KG-D6 row: Govt to appeal tribunal ruling
India told to pay $8.3 million to consortium of RIL, BP and Niko
New Delhi: The Indian government will challenge the decision of an international tribunal that has ruled in favour of Mukesh Ambani-controlled Reliance Industries Ltd (RIL), and its partners BP Plc and Niko Resources Ltd, in a gas migration dispute, said a top government official.
The tribunal also awarded costs of $8.3 million to be paid by the government to the consortium.
The dispute pertains to a $1.55 billion penalty imposed on RIL, BP and Niko by India for allegedly exploiting gas reserves belonging to state-run Oil and Natural Gas Corp. Ltd (ONGC) in the course of its own drilling activities. The adjacent deepwater fields in question are RIL’s D6 field (KG-DWN-98/3) and ONGC’s KG-DWN-98/2 block, in the Krishna-Godavari (KG) basin off India’s east coast. RIL, BP and Niko Resources together own the D6 block.
“We will challenge it. Whatever is the process after arbitration we will follow it,” said a top government functionary requesting anonymity.
The petroleum ministry had raised the demand on 4 November 2016, giving RIL one month to pay up, after the justice A.P. Shah panel told the ministry on 31 August that RIL should make up for the “unfair enrichment” it had obtained by way of retaining the gains of gas that seeped into its field from ONGC’s.
RIL proposed arbitration to resolve the issue. Accordingly, the government nominated G.S. Singhvi, a former Supreme Court judge and former Competition Appellate Tribunal chairman, as its arbitrator. RIL’s nominee on the arbitration panel was Bernard Eder, a former high court judge in the UK.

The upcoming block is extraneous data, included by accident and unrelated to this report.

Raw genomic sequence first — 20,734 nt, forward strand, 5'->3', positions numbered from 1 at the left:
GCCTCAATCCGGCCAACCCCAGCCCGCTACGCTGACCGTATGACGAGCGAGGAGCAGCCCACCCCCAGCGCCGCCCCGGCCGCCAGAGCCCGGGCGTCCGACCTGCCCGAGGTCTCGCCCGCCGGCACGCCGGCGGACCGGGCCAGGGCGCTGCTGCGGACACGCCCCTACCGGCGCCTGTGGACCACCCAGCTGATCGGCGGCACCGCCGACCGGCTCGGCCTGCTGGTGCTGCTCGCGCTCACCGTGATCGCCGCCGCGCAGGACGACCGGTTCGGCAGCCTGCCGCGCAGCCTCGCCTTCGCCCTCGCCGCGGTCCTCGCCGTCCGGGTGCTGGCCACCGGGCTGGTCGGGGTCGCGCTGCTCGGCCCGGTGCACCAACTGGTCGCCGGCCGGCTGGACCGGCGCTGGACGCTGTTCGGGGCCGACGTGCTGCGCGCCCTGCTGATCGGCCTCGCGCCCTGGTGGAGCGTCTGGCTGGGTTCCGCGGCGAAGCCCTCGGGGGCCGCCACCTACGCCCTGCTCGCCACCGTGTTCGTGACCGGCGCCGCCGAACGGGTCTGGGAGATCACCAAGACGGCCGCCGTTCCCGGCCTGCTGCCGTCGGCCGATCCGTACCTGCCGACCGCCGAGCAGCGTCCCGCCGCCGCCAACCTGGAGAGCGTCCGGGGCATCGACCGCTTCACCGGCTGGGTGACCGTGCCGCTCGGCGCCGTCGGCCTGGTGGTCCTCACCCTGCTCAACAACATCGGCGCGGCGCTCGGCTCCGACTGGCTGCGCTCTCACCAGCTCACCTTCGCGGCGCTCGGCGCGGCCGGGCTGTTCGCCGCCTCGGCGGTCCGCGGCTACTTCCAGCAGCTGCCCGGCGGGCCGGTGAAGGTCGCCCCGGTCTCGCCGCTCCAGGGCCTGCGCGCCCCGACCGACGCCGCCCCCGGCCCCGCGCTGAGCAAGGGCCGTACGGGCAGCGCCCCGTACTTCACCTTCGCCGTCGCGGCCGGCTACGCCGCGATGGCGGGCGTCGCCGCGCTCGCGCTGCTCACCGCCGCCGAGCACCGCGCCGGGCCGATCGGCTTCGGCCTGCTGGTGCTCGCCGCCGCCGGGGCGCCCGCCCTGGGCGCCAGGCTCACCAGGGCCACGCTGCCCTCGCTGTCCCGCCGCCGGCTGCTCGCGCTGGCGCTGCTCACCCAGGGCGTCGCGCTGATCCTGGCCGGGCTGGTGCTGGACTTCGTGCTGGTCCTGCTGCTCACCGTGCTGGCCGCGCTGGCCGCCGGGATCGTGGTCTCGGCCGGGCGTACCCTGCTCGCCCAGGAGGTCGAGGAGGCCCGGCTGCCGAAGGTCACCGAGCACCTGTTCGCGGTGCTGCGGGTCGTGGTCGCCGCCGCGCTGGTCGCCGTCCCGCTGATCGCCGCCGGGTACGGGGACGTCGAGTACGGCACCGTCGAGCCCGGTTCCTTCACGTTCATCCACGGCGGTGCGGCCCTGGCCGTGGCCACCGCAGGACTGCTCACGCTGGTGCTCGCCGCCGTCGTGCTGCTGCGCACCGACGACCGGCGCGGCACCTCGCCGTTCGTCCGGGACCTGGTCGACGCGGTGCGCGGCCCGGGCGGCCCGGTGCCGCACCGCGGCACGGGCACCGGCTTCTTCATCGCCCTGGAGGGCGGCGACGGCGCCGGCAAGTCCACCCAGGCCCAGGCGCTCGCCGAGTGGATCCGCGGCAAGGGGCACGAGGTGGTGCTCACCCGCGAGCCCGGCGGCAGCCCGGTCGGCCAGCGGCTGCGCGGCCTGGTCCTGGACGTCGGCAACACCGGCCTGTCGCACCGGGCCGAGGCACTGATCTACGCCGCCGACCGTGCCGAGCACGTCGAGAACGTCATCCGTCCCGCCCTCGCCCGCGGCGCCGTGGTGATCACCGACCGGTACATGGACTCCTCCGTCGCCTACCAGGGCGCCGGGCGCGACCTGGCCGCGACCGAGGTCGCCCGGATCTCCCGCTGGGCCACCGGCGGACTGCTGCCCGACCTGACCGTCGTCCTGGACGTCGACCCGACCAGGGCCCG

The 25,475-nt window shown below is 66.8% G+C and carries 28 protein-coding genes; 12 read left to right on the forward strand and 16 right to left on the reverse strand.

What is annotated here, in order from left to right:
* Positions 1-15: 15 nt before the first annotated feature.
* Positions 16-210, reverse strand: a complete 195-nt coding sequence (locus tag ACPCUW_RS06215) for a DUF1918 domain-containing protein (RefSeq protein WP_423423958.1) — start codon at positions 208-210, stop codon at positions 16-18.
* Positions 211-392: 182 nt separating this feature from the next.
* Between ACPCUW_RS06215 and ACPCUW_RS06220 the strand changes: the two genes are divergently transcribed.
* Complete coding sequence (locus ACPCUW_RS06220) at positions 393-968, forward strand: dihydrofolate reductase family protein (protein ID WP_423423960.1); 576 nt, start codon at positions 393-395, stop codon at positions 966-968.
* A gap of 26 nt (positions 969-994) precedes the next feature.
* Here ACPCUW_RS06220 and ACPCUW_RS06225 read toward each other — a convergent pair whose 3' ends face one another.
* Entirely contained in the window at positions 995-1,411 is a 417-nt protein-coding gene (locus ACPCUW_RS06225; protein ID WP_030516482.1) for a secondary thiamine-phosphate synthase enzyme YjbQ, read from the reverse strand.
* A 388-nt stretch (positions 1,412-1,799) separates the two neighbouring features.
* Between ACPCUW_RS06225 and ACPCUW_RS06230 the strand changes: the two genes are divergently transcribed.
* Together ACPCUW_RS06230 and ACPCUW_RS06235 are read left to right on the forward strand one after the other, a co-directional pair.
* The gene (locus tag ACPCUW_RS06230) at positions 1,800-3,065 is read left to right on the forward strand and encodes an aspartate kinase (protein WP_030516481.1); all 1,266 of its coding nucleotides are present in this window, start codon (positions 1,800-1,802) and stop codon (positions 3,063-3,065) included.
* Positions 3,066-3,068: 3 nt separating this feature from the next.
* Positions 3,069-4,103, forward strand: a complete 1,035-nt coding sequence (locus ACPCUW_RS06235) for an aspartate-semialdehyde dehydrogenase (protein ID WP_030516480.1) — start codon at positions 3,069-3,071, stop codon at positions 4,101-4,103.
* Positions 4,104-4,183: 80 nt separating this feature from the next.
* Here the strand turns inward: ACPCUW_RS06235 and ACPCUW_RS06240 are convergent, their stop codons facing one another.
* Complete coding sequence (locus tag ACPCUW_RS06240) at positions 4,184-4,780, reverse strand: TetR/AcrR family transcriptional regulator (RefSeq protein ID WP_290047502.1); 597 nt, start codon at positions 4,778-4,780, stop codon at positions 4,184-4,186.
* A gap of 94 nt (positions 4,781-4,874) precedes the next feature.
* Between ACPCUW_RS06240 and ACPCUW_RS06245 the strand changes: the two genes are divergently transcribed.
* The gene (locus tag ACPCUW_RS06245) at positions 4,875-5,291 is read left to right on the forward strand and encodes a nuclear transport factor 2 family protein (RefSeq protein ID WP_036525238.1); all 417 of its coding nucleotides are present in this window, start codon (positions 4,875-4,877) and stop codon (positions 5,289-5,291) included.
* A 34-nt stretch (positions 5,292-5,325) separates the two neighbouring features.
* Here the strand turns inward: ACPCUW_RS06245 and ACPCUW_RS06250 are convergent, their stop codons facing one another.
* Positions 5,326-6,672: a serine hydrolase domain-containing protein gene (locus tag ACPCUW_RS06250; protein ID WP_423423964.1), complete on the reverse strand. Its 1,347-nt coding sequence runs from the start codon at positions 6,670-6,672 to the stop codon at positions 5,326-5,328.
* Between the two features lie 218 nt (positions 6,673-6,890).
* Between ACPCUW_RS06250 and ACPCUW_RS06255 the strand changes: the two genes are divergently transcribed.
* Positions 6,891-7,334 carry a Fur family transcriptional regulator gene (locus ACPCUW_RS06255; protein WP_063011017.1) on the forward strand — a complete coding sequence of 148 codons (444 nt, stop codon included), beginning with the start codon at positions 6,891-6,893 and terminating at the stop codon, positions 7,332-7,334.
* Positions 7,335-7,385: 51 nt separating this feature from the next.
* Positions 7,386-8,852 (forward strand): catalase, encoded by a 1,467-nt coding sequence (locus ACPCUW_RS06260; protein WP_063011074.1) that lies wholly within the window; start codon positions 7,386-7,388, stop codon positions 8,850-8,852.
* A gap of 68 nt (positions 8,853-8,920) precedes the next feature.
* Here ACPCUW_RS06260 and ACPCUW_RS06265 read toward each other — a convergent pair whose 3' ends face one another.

“On 11 November 2016, RIL filed a Notice of Arbitration on the alleged migration of gas dispute in accordance with the provisions of the production sharing contract. On 2 February 2017, the arbitral tribunal was constituted and hearings on the dispute concluded in January 2018,” Niko said on Tuesday.
A RIL spokesperson declined comment on the government’s plans to challenge the arbitration. However, a senior ONGC executive said, “In all probability, the arbitration’s decision will be challenged.”
Queries emailed to a petroleum ministry spokesperson on Wednesday were not immediately answered. An ONGC spokesperson also did not immediately comment on the issue.
According to a report by DeGolyer and MacNaughton, a US-based consultancy selected by both ONGC and RIL that was relied upon by the Shah panel for confirmation of the gas flow between the blocks, about 11 billion cubic metres (bcm) of gas migrated to KG-D6 from adjacent fields between 1 April 2009 and 31 March 2015, of which 8.9 bcm was tapped by RIL.
“All the contentions of the consortium have been upheld by the majority with a finding that the consortium was entitled to produce all gas from its contract area and all claims made by the government of India have been rejected. The consortium is not liable to pay any amount to the government of India,” RIL said in a filing to the stock exchanges late Tuesday evening.
ONGC has been unable to produce from the deepwater field off the coast of Andhra Pradesh and is scouting for a partner after Norway’s Statoil ASA and Brazil’s Petroleo Brasileiro SA (Petrobras) quit the consortium. ONGC has been battling concerns over its production capabilities and diminishing yields at its ageing oil fields. Most of the company’s domestic fields are more than 30 years old.
“An international arbitration panel has issued an award in favour of Reliance, BP & Niko (consortium) rejecting completely the claims of the government of India against the consortium in respect of migrated gas, by a majority of 2 to 1,” RIL said.
Experts are of the view that such arbitrations also helps strengthen the rules of doing business.
“For ease of doing business, the government is continuously working on dealing with ambiguities in contracts, and laying down guidelines for aspects newly developing in the sector. Arbitrations between operators and the government are bringing to light areas for strengthening the rules of doing business. That said, disputes also impact the sentiments of investors,” said Deepak Mahurkar, director (oil and gas industry practice) at PwC India.
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